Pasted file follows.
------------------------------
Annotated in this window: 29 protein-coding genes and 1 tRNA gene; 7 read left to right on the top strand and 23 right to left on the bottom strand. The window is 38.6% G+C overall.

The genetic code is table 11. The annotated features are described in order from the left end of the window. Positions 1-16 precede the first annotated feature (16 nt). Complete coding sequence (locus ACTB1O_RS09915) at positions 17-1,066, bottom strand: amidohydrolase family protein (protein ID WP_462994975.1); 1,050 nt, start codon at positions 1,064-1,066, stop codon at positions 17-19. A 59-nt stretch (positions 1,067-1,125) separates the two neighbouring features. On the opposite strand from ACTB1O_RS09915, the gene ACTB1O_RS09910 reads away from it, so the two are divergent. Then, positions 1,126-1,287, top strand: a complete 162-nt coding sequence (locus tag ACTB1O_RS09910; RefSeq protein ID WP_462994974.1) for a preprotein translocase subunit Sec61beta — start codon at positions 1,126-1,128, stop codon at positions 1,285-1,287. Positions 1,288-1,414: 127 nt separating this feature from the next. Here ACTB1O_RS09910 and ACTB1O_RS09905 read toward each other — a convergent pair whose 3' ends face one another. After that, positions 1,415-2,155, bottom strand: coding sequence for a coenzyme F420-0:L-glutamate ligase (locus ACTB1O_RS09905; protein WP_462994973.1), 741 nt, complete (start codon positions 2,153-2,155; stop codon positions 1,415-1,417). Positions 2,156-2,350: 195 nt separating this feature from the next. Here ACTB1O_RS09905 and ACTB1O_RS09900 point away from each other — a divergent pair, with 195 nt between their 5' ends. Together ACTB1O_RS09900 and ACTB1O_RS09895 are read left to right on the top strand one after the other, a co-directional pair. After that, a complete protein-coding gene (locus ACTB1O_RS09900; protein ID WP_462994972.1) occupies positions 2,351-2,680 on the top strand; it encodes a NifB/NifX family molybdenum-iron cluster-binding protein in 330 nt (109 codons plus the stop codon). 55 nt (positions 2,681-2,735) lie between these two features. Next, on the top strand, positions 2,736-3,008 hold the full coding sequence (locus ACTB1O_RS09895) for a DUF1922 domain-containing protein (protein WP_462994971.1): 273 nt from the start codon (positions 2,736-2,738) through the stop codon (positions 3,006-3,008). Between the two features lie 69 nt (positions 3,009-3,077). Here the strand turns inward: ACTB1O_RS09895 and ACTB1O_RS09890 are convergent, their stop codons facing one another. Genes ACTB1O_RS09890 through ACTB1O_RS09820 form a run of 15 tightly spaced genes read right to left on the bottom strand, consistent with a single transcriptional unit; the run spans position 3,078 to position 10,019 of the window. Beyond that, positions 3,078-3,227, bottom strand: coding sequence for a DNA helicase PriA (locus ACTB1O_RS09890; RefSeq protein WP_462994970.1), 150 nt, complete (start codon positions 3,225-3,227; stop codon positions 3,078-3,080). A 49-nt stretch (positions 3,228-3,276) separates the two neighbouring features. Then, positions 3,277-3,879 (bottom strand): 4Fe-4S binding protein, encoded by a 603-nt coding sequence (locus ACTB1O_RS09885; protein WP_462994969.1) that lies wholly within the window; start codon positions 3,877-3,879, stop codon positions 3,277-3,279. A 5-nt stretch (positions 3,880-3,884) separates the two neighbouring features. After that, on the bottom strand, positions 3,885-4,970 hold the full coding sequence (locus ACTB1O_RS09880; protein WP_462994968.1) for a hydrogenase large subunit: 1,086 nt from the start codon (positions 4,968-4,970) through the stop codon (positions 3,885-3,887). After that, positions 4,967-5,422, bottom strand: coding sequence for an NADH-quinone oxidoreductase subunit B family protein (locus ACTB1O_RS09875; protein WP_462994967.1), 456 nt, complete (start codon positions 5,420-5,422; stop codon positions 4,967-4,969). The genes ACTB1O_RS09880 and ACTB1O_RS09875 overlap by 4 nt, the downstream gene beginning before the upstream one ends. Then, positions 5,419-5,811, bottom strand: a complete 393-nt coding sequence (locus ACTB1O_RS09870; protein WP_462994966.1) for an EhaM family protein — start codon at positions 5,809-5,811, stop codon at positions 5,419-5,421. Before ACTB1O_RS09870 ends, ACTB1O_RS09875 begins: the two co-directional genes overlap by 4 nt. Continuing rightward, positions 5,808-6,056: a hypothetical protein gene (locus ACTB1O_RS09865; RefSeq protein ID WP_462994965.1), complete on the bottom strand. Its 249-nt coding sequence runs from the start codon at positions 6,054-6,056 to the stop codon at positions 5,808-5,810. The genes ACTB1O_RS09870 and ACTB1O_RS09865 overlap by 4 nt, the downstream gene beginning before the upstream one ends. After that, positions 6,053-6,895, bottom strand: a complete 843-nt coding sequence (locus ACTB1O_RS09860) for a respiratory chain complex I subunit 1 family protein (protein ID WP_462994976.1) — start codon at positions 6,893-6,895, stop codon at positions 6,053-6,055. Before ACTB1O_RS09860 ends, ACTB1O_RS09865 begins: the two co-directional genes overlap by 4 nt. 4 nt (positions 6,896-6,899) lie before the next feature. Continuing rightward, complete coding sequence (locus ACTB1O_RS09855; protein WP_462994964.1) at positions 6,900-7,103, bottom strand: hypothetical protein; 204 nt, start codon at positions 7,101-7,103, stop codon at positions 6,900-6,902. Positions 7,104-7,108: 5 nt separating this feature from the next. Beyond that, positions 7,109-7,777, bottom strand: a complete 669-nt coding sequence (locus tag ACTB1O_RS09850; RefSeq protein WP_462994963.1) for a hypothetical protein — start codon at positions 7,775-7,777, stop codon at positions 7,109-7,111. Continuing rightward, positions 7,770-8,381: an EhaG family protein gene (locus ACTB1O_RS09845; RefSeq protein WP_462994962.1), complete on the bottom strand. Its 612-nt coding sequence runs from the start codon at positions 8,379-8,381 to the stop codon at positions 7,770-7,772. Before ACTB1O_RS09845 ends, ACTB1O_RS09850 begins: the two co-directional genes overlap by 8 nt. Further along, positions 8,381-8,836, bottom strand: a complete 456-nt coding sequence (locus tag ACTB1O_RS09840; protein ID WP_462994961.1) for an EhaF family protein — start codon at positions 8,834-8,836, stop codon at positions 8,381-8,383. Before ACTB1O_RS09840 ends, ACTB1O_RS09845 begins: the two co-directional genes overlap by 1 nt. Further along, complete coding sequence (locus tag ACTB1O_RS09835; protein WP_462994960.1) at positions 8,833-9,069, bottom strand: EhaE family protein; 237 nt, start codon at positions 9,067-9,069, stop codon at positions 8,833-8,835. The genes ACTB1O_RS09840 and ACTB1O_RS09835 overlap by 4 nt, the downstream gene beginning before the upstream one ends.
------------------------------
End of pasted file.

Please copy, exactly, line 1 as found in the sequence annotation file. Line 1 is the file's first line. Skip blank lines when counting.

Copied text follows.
Annotated in this window: 29 protein-coding genes and 1 tRNA gene; 7 read left to right on the top strand and 23 right to left on the bottom strand. The window is 38.6% G+C overall.